The government is looking for better ways to keep an eye on the mutual fund industry. The Securities and Exchange Commission (SEC) recently suggested three potential changes in the way it oversees the nation's 1,830 mutual funds. The proposals include establishing a self-policing organization in the industry, relying more on the funds' outside accountants, and charging for SEC-conducted inspections.
All of the plans are aimed at boosting supervision of the huge mutual fund industry, which has 25 million shareholders and, as of last September, controlled $315 billion in assets. The changes are being proposed because the SEC does not have the resources to closely monitor mutual funds.
''The investment-company industry has been growing and changing pretty rapidly, and we are in a time of budgetary constraints,'' says Richard Grant, associate director of the SEC investment-management division. ''So the commission is examining alternatives to maintain the adequacy of the inspection program.''
The size of the challenge facing the SEC can be seen in the fact that it has only 45 inspectors to watch almost 2,000 funds. That means an agency inspector calls on a money-market mutual fund every two years. Other funds are visited only every five or six years.
Mr. Grant says ''some funds need inspecting more than others.'' He notes that between 400 and 500 of the funds are so-called unit-investment trusts ''that just sit there once they are sold.''
In a closed-end unit-investment trust, the mutual fund company holds a fixed portfolio that does not change until the fund is liquidated. So these funds have fewer transactions requiring supervision than those whose portfolios change frequently.
More active funds are the target of the SEC self-policing proposal. Under the plan, the SEC would rely on a self-policing body ''to do basic examination of these companies,'' Mr. Grant says.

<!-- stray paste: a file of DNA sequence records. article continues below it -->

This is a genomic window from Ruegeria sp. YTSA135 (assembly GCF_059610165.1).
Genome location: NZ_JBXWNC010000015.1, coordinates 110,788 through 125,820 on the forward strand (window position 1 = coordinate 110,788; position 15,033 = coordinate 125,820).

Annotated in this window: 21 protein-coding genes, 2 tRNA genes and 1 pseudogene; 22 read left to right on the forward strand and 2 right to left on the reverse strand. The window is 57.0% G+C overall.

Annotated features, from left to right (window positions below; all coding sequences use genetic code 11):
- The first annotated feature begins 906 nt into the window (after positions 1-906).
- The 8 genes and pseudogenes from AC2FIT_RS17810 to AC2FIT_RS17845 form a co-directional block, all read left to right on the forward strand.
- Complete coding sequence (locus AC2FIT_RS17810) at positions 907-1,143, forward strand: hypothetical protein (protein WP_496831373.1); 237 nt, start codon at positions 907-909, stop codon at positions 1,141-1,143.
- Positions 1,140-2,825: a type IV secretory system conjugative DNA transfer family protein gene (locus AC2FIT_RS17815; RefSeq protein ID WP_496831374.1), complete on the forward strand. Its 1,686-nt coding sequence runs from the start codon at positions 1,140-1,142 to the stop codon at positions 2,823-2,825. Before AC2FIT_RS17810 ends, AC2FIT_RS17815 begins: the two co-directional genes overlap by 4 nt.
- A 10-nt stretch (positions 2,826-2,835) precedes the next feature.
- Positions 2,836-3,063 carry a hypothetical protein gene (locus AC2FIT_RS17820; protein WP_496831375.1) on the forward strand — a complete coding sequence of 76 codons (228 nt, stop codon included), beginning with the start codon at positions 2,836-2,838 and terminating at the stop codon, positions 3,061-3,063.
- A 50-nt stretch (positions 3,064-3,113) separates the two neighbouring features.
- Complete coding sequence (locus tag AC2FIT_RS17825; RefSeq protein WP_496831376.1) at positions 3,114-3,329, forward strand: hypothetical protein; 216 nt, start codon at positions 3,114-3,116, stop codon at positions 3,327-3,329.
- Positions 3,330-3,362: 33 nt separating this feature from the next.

The industry police group could suggest remedies for problems it found, but it would lack the power to penalize funds or set industry trade practices. And the commission would retain ''full power to inspect or bring enforcement actions ,'' Mr. Grant says.
Most of the time, though, the SEC would just check on the self-policing body to make sure inspections were thorough.
The industry is reacting cautiously to the self-regulation proposal. ''We have offered to work with the SEC (on self-regulation). We will honor that and see what comes of it, '' says a spokesman for the Investment Company Institute, a fund-industry trade group.
The spokesman added that final details of the plan ''are not known yet'' and, once they are known, reaction will be sought from member companies. The SEC has given interested parties 90 days to comment on its suggestions.
The mutual fund industry has two major concerns about a self-regulatory body. First, it fears double jeopardy in cases where the SEC might penalize a fund for problems uncovered by the self-policing organization. However, the SEC says it will not unnecessarily duplicate the industry's own inspections.
Mutual funds also are not eager to pick up the tab for a new regulatory organization. The SEC has tried to estimate the cost of such a group, but the projections ''are rough figures which are not public,'' Mr. Grant says.
Industry members also would end up footing the bill for the SEC's two other proposals. In one plan, outside accountants hired by mutual funds would expand their audit procedures to cover some areas normally checked by the SEC. But the SEC would retain the responsibility of looking for misconduct or breaches of fiduciary duties.
If mutual funds do not want to pay their auditors for beefed-up inspections, they may find themselves paying SEC staffers to do the job. The SEC also is proposing charging a fee for inspections in a bid to let the agency hire more inspectors. Commission members have suggested a $4,000 fee, which could make self-policing more appealing to the industry. Mr. Grant says inspection fees ''could be waived by those who elected to be inspected by'' a self-policing organization.